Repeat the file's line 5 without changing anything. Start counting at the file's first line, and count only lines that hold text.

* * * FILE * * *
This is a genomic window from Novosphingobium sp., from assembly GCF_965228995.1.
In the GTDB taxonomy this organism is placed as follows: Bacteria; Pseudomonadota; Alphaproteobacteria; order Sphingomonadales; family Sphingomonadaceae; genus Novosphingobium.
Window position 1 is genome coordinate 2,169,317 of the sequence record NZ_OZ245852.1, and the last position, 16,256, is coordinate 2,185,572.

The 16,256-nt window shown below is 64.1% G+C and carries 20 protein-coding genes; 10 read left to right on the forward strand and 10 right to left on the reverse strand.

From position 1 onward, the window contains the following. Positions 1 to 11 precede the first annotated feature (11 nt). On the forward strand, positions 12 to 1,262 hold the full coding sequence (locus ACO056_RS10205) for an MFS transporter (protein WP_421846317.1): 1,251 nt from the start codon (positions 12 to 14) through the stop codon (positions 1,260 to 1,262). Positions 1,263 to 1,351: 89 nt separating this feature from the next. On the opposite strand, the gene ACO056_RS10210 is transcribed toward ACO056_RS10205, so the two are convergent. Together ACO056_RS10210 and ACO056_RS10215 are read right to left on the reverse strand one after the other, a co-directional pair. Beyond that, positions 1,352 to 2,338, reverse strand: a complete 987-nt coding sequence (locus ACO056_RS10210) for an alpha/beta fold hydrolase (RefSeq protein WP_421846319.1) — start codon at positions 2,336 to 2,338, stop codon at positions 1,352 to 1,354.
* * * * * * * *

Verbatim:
From position 1 onward, the window contains the following. Positions 1 to 11 precede the first annotated feature (11 nt). On the forward strand, positions 12 to 1,262 hold the full coding sequence (locus ACO056_RS10205) for an MFS transporter (protein WP_421846317.1): 1,251 nt from the start codon (positions 12 to 14) through the stop codon (positions 1,260 to 1,262). Positions 1,263 to 1,351: 89 nt separating this feature from the next. On the opposite strand, the gene ACO056_RS10210 is transcribed toward ACO056_RS10205, so the two are convergent. Together ACO056_RS10210 and ACO056_RS10215 are read right to left on the reverse strand one after the other, a co-directional pair. Beyond that, positions 1,352 to 2,338, reverse strand: a complete 987-nt coding sequence (locus ACO056_RS10210) for an alpha/beta fold hydrolase (RefSeq protein WP_421846319.1) — start codon at positions 2,336 to 2,338, stop codon at positions 1,352 to 1,354.